Monthly Archives: November 2012

The Silver Linings Playbook – Matthew Quick

I came to finally reading Matthew Quick’s ‘The Silver Linings Playbook’ a rather unusual way. When the book came out a few years ago and was placed on the (now defunct I believe) TV Book Club choices it just wasn’t a book I fancied reading. The title seemed a little bit saccharine and I just had the feeling it might be a real schmaltz fest that I simply wouldn’t get. However at the cinema a few weeks ago (to see Breaking Dawn Part 2, a film that was really only good for 20 minutes which turned out to be a ‘vision’ and hadn’t actually happened) I saw the trailer for new Hollywood adaptation of ‘The Silver Linings Playbook’ and took a shine to it. I thought it looked like it would have you laughing and crying the whole way through and so I decided to ignore my previous thoughts on the book and give it a whirl before I saw the movie.

Picador Books, paperback, 2010, fiction, 289 pages, kindly sent by the publisher (so sorry!)

Picador Books, paperback, 2010, fiction, 289 pages, kindly sent by the publisher (so sorry!)

Patrick Peoples, our narrator and protagonist, has just been released from a psychiatric hospital as ‘The Silver Linings Playbook’ opens. Many, including some of the doctors there, don’t feel that he is ready to go out into the world yet his mother, and her lawyers, have persuaded people otherwise. Patrick, or Pat, is determined to get his life back on track. He understands that he wasn’t the best husband, initially you think this is because he feels he put on weight during his marriage and is obsessed with losing it, to his wife Nikki and wants to make amends no matter how many times people clearly state to him that this will never happen. As he starts life again his friends introduce him to Tiffany, a widow who has become something of a nymphomaniac, who it seems is just as much of an emotional wreck as he is. Can this unlikely duo and their friendship help each other sort themselves out?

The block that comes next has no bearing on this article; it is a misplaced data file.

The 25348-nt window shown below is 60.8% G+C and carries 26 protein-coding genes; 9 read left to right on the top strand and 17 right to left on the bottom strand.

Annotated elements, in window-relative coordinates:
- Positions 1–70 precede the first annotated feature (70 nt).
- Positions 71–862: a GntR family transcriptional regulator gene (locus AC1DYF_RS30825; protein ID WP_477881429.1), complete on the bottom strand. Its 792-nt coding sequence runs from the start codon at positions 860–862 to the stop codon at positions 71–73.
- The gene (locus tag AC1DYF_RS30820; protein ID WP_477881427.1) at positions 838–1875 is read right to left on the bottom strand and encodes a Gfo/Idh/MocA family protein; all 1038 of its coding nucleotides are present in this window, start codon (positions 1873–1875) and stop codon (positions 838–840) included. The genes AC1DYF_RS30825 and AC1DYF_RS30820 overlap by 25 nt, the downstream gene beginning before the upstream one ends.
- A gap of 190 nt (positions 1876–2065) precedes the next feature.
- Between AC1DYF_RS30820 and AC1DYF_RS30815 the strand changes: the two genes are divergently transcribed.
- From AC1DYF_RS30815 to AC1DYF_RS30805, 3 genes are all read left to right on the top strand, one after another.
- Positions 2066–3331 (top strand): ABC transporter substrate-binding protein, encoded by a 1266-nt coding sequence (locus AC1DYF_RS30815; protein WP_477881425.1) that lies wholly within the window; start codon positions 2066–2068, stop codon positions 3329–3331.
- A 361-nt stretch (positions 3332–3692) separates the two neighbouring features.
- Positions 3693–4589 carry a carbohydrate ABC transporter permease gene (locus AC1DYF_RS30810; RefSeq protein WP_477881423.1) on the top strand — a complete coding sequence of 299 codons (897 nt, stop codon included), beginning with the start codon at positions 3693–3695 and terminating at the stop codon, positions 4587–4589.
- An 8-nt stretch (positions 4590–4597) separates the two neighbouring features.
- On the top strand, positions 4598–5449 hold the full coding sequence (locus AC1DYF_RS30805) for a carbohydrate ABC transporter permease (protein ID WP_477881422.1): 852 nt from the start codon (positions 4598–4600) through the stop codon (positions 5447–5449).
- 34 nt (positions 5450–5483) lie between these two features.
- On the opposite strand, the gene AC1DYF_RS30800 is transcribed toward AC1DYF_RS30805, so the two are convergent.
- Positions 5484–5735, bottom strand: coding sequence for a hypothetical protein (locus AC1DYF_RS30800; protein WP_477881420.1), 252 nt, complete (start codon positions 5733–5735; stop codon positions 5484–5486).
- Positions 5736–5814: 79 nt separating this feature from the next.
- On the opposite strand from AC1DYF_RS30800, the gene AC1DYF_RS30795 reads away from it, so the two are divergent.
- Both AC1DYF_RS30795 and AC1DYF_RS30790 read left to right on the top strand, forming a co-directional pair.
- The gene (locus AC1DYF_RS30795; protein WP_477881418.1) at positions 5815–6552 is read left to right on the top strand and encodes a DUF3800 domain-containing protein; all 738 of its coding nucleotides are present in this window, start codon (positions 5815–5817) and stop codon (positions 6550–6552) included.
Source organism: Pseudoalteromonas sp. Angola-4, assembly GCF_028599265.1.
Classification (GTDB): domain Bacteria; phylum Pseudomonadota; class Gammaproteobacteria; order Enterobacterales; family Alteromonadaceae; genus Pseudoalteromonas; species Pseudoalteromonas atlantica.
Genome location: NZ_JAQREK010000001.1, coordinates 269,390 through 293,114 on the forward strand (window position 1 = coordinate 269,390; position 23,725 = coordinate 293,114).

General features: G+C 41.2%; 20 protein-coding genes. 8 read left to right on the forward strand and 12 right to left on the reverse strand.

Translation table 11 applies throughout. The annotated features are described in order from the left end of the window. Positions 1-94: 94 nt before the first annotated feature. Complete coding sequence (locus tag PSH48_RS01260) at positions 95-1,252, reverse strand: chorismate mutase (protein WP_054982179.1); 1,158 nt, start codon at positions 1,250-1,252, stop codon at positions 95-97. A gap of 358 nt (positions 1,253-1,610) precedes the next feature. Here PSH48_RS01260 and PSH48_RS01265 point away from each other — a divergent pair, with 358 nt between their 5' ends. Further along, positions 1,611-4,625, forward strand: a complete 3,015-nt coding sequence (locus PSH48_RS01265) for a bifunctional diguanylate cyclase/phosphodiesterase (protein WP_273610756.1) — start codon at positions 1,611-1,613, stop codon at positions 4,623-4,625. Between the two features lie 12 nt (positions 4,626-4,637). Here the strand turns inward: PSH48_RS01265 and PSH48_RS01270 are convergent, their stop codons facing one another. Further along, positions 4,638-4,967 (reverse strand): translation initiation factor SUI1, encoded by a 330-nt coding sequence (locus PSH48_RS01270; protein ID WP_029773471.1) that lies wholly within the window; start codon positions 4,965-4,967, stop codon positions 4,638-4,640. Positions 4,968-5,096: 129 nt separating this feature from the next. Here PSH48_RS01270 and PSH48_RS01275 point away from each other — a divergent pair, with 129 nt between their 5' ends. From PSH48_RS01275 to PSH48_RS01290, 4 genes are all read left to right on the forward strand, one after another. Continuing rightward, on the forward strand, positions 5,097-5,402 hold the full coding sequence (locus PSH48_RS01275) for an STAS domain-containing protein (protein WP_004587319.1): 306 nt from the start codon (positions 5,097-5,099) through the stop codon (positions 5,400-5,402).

At first I was really quite charmed with the story that Matthew Quick was unfolding, I liked Pat’s rather direct and sometimes blunt outlook on life quite funny and found the story of his initial steps after leaving the clinic and moving home interesting. Sadly however slowly but surely the book started to fall apart for me, and I found myself picking it to pieces, before wishing it would all be over. Here is why…

First of all whilst I liked Pat he remains throughout a rather two dimensional character, I never felt (despite all we go through with him) that emotionally connected to his story. I did want to know the mystery of what happened between him and Nikki and why his father didn’t really speak to him but I never fully cared. This sounds awfully harsh I know, I think the problem was that in having the HUGE ‘what happened?’ over the whole of the book and the mystery behind it you couldn’t know him and while I was interested it was only in the mystery, not about him and what happened to him.

I actually thought that Tiffany and her story, which we get at the very end not long before one of the most saccharine and clichéd of final chapters I have read in a long time, was much more interesting and yet she wasn’t really in the book that much and when she was you might as well have had plot device tattooed on her forehead. I don’t want to give any spoilers away but as the book goes on it appears Tiffany could be a link to Pat meeting Nikki again, let’s just say it was preposterous and the twist that Quick uses was easy to spot a mile off, though maybe that was the idea? Either way it completely jarred with me and the world was broken, but to be fair to Quick I did carry on to find out what happened, I just didn’t believe in any of it.